This diagram of the original station shows the upper part of each single-sex waiting room. No word on when these were phased out, if ever, before the old station was torn down in 1963.

Interestingly, the city considered something similar around the same time as Penn Station opened: single-sex subway cars, so women didn’t have to be subjected to “brutes,” as this 1909 New York Times article about the possibility of female-only subway cars called them. That idea was ultimately abandoned.

[Top image: NYPL; second image: Wikipedia]

Fierce tigers and eagles on a 58th Street co-op

January 4, 2021

Midtown East is the land of elegant 1920s-era apartment houses: handsome buildings of 10, 11, maybe 12 stories that usually feature understated brick and limestone facades.

But 339 East 58th Street has something else going on: fierce creatures in cast stone above Medieval columns and decorative Romanesque arches.

Adorning this co-op, built in either 1920 or 1929 depending on the source (I’m betting on 1929), are two eagle figures standing ramrod straight like soldiers high above the canopied entrance.

Between these avian sentries are two tiger heads emerging from the brickwork just beneath the second floor windows.

I couldn’t find much information about the building and the backstory of the figures as well as the columns and arches surrounding the entrance.

Perhaps there’s no more significance than an architect tasked with creating yet another standard New York City apartment building while dreaming of Medieval Europe’s soaring cathedrals and castles and taking inspiration from illuminated manuscript pages.

Looking for traces of Sunfish Pond in Kips Bay

January 4, 2021

Imagine Manhattan Island in the late 1700s. Before it was divided into farms and estates, and before those farms and estates were bricked in and paved over by the end of the 19th century, it was mostly a place of untamed beauty—with woods, swamps, meadows, and streams.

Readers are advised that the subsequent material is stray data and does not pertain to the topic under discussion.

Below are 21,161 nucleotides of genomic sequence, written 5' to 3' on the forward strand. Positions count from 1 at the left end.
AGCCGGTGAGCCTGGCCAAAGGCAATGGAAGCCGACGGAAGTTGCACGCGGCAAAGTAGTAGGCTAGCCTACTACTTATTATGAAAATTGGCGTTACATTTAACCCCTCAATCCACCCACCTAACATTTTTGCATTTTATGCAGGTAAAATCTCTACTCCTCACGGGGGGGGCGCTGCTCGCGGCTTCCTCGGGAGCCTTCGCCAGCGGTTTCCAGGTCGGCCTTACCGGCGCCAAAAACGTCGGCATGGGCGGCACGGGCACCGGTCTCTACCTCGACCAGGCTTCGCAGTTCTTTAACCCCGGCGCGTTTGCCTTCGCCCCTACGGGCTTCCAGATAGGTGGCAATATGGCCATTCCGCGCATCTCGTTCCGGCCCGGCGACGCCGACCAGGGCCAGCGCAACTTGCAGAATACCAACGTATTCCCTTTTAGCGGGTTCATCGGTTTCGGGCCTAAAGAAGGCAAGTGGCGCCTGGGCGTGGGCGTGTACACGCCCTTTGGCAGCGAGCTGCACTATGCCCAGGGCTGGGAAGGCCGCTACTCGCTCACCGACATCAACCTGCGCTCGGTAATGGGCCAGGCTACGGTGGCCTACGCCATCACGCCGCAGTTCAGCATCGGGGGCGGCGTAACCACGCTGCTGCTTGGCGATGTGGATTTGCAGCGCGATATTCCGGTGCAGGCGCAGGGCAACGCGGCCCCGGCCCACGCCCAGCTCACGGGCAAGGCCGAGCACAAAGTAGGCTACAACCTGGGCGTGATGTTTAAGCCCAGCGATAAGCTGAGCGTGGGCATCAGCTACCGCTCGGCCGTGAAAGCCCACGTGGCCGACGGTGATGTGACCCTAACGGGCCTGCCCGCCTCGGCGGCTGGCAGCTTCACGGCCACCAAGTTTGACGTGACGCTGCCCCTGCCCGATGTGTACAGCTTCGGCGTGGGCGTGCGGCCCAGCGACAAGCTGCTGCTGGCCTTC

Sunfish Pond illustration, via Patch

Tompkins Square Park was swampland, for example; Collect Pond near City Hall provided drinking water. A trout-filled brook called Minetta flowed through the Village until development diverted it underground. (Evidence of the brook can be seen beneath the lobby of the apartment building at 2 Fifth Avenue.)

And at today’s Park Avenue South and 31st Street was a blob-shaped body of water called Sunfish Pond, which older New Yorkers recalled in turn-of-the-century memoirs.

Sunfish Pond, lower right, on an 1867 map of the Ogden Farm

Sunfish Pond was “bounded by 31st and 33rd Streets and Madison and Lexington Avenues, fed by a stream rising between Sixth and Seventh Avenues at 44th Street, and flowing into the East River between 33rd and 34th Streets,” wrote Charles Haynes Haswell in his 1896 book, Reminiscences of an Octogenarian.

Haswell noted that Sunfish Pond “was a favorite resort for skating,” well beyond the boundaries of the city when he was a boy in the early 19th century.

The stream from Kip’s Bay that fed Sunfish Pond in an 1840 map

Rufus Rockwell, author New York, Old and New, published in 1902, quotes a source who described Sunfish Pond as “famous for its eels, as well as sunfish and flounder.”